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Jamaica, Maroons, and the Golden Age of Piracy

Discussion in 'Research' started by KindredQuill, Oct 8, 2015.

  1. KindredQuill

    KindredQuill Acolyte

    I've been bouncing around an idea for a historic pirate fantasy taking place in the Caribbean and set in the early 1700s. As of right now the concept's two main characters are a captain from the Spanish Armada who's been disillusioned by the decline of the Spanish Empire and turned to piracy and a runaway slave from a sugarcane plantation.

    Jamaica has a fascinating (and bloody) history revolving around slavery, with numerous revolts and the formation of the Maroons in the center of the island. I don't know whether or not I want this second character to have been involved with the Maroons or not prior to the start of the novel, but she would definitely be aware of them.

    Something else I need help with: The tactics of the Spanish Armada. I want this captain turned pirate to be skilled at what he does and am only vaguely aware of the tactical differences between the Spanish, the French, and the English fleets.

    Any information regarding these subjects would be very much appreciated!
  2. X Equestris

    X Equestris Maester

    Let me say this: you would be best served calling the Spanish Navy the Spanish Navy. Spanish Armada, while technically correct, conjures up images of the fleet sent against England in the late 1500s.
    Zadocfish likes this.
  3. KindredQuill

    KindredQuill Acolyte

    Appreciate it! Always better to have the time period's appropriate terminology.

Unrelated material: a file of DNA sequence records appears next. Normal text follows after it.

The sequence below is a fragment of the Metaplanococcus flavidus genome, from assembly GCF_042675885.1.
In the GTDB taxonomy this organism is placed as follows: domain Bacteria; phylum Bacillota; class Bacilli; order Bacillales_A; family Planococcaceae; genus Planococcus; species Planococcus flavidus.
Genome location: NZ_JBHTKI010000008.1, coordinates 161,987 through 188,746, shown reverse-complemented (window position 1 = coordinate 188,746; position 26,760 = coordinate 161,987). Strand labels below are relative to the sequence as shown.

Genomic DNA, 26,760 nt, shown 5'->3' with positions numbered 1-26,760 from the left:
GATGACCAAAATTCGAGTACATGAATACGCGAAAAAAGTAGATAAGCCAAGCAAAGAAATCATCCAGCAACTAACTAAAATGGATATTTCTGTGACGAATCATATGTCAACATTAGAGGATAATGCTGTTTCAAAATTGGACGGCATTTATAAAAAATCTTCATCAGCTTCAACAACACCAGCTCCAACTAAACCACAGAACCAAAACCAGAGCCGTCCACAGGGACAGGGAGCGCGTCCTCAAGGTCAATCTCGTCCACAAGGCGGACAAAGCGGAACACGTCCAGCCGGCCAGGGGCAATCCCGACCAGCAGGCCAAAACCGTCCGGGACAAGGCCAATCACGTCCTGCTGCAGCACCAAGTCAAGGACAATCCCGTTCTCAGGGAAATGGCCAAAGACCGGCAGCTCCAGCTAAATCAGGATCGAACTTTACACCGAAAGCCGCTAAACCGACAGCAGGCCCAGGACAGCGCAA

4. ThinkerX

    ThinkerX Myth Weaver

    A relevant tidbit from memory, though pertaining more to the English than the Spanish:

    When it came to exchanging broadsides, the English targeted the hull of the enemy vessel - intent to sink. Others targeted the decks - intent to kill the crew and bring down masts. (Might have that backwards, its been a long time.)
  5. M P Goodwin

    M P Goodwin Scribe

    I would advise reading the first few novels of the Aubrey/Martin tales by Patrick O'Brian as he really did his research into navel warfare and sea life generally. I would also offer up reading a non-fiction entitled Pirate Utopias by Peter Lamborn Wilson (ISBN 1-57027-024-4), it is an excellent insight to the piratical mindset during the same period.
  6. I'd recommend reading Pirate Latitudes by Michael Crichton. It was published shortly after he died, and he didn't get through many drafts, so it's a little jarring and feels like scenes are abrupt. But it's a good book, and he really did his research regarding piracy.

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